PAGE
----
Editor: Who has not been dazzled and intrigued when lifting his gaze to the celestial vault on a clear, dark night? The spectacle of those fleeting and distant lights racks both our eyes and our brains. Is this star farther away than that one, or is it simply less luminous? Is that Little blot, barely visible over there, a nebula, a star Cluster or a galaxy?
Have you ever asked yourself where the Voyager space probes are? What does Saturn look like in Titan’s sky or, better yet, what does the rise of Jupiter look like from the surface of Europa? WinStars can help you find the answers to these questions.
WinStars uses the latest 3D technology to show the objects of our solar system in a realistic manner. Thus, it is possible to move from one planet to another, to follow a space probe on its long voyage or to observe a celestial event from a place to which you could never go. The use of the Jet Propulsion Laboratory’s DE 404 planetary theories allows us to have a precise representation of the events displayed.
Here are the chief characteristics of the software:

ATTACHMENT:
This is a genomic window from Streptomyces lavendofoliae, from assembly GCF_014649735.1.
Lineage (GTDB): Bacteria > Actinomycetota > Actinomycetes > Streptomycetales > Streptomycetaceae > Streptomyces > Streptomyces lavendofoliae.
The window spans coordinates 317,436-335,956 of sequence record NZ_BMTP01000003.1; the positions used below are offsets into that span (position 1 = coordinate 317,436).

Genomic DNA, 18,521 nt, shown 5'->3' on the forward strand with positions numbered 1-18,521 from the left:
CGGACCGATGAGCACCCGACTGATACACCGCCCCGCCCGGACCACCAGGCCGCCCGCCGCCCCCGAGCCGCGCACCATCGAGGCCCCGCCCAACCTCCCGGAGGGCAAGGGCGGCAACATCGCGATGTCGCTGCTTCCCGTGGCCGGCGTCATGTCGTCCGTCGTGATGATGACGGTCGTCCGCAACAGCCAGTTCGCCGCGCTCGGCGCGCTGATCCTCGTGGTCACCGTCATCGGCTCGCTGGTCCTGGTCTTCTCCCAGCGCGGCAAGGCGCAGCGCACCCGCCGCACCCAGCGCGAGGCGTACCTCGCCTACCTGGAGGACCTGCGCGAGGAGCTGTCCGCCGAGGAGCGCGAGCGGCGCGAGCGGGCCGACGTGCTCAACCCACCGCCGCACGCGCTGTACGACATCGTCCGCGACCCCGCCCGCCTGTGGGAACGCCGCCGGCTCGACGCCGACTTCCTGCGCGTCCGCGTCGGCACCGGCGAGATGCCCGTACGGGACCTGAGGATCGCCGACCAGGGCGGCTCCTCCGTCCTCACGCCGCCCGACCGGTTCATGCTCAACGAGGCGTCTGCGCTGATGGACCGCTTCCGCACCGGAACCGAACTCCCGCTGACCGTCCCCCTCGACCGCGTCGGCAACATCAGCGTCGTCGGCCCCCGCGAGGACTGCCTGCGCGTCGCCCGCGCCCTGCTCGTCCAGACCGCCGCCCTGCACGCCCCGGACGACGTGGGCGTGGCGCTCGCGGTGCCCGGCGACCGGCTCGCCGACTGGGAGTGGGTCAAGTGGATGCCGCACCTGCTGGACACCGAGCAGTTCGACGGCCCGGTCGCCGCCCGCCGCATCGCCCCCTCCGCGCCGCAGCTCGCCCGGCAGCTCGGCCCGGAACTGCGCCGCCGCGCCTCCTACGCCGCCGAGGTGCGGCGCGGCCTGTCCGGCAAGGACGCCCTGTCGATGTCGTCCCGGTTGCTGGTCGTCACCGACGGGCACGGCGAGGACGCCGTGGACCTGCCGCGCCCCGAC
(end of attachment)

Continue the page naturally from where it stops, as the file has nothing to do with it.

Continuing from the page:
a database of 2,500,000 stars; a catalogue of 10,000 nebulae, galaxies and star clusters; a direction of observation which is easily controlled by a mouse and in real time; a precise representation of the observable sky from a point on the earth’s surface on a given date; a 3D interface to give more realism to celestial objects; a calculation of notable astronomical phenomena visible from an observation point on the earth; detailed information about each object; a calculation of the positions of the principal satellites of Mars, Jupiter, Saturn, Uranus and Neptune, of comets and of asteroids; an outline of the celestial Equator, the ecliptic, and a Grid of azimuthal and equatorial coordinates; a 3D outline of the planetary orbits drives a large range of telescopes compatible with the seti@home BOINC version.